Lanisen says nothing.

Jana scowls and shuts up.

Lanisen rubs his wrists and studies the ground. “I don’t mean to– to ask what I shouldn’t.”

Jana says, “I ain’t said that; I said you ain’t asked anything.”

Lanisen says, “I don’t know how else to say it.”

Jana shrugs with an unconvincing nonchalance.

Lanisen picks at a rough ridge of scar on his wrist without seeming to notice what he’s doing. “Does he–” he hesitates. “Does he make you– when he gets angry, does he make you afraid of him.”

Jana purses her lips, but after a moment she says honestly, “No. I got places to go and he knows it. And he don’t like to think I’m afraid either.”

Lanisen exhales softly.

Jana says, “If he ain’t getting his way enough, he just pinches out. Like a candle.”

Lanisen looks up at her, puzzled by this.

Jana says, “After we got out of the cells he just lay in his bed for months, with no money and a new baby.”

Lanisen’s eyes shift away from her, and his forehead furrows. “I can’t picture it,” he admits after a moment.

Jana merely purses her lips again.

Lanisen is quiet, still frowning over this. After a moment, he shifts and looks at her. “But he’s– he doesn’t try to make you afraid, or Tristran either?”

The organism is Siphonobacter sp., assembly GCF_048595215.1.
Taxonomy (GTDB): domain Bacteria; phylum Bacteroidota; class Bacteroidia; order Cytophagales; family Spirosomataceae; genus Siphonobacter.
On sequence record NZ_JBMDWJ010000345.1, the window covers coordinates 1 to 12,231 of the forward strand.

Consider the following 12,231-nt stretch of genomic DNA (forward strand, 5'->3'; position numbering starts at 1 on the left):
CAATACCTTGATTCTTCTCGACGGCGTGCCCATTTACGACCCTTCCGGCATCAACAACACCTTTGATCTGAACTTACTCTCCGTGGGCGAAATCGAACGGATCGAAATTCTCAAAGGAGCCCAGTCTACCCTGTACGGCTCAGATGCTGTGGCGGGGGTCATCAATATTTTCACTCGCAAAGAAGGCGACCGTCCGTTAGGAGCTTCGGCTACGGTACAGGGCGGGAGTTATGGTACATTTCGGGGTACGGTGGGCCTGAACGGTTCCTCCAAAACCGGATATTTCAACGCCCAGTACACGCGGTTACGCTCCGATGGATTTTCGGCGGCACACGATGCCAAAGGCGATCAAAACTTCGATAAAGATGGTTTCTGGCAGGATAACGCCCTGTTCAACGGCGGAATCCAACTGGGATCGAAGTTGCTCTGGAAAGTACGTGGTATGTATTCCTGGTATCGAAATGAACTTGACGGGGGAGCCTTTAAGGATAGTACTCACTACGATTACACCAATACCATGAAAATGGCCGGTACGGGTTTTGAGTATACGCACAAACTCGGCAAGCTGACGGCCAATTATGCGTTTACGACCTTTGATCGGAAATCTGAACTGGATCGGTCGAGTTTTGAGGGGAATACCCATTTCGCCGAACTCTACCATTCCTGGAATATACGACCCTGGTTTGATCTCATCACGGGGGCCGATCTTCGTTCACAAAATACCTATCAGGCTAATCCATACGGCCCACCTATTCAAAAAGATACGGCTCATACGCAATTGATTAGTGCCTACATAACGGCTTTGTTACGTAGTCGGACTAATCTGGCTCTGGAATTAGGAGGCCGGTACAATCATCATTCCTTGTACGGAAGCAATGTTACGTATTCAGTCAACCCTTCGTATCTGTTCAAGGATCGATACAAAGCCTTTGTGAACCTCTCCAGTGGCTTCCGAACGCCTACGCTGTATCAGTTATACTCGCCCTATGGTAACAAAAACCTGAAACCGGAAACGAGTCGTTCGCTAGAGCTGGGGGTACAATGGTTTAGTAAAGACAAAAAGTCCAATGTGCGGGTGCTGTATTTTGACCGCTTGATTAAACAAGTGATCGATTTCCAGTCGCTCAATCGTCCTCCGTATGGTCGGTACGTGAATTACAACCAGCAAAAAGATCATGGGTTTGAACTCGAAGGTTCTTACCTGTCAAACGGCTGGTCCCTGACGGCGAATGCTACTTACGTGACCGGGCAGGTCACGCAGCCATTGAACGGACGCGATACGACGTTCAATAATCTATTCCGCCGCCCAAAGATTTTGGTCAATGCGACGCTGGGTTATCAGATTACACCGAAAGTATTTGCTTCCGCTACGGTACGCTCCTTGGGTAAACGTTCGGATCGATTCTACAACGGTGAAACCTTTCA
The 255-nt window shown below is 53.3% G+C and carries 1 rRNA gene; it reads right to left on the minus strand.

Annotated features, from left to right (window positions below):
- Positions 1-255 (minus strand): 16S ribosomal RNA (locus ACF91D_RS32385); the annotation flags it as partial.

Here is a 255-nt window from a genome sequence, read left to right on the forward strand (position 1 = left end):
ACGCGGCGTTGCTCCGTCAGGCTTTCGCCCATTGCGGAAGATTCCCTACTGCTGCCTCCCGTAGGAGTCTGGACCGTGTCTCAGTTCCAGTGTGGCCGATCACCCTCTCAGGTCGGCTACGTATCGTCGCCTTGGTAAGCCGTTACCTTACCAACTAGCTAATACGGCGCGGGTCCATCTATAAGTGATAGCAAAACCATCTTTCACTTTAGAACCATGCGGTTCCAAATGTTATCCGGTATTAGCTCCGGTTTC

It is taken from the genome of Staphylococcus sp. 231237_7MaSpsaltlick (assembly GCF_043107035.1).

Jana looks annoyed, and she just shrugs her shoulders.

Lanisen watches her.

Jana doesn’t do anything else of interest.

Lanisen looks away.

Jana becomes no more interesting, except she maybe looks a little more annoyed.

Lanisen asks, “How long’s your watch up here go?”

Jana says again, “Until Skarlieth comes.”

Lanisen says, “How long until then, though?”

Jana shrugs. “An hour, I don’t know.”

Lanisen says, “All right.

Jana says, “You ain’t got to stay.”

Lanisen says, “I don’t mind stayin’.”

Jana says, “That’s fine, then.”

Lanisen nods. He shifts and leans his forearms on the wall.

Jana’s posture, meanwhile, is about as businesslike as it gets.

Lanisen, realizing, straightens again.

Jana doesn’t seem to take much note.

Lanisen isn’t used to standing still for long periods of time and it shows in his posture and little movements. He rubs at his shoulder a couple times.

Jana, without a word, drags a crate over and leaves it beside his right knee.

Lanisen glances at her guiltily.

Jana gives a small, dismissive, and (perhaps surprisingly) nonjudgemental shake of her head.

Lanisen hesitates, then shrugs slightly and sits down on the crate.

Jana takes a breath and releases it.

Lanisen asks, “All right?”

Jana looks surprised by this question.

Lanisen glances up at her.

Jana says, “What?”

Lanisen asks again, “You all right?”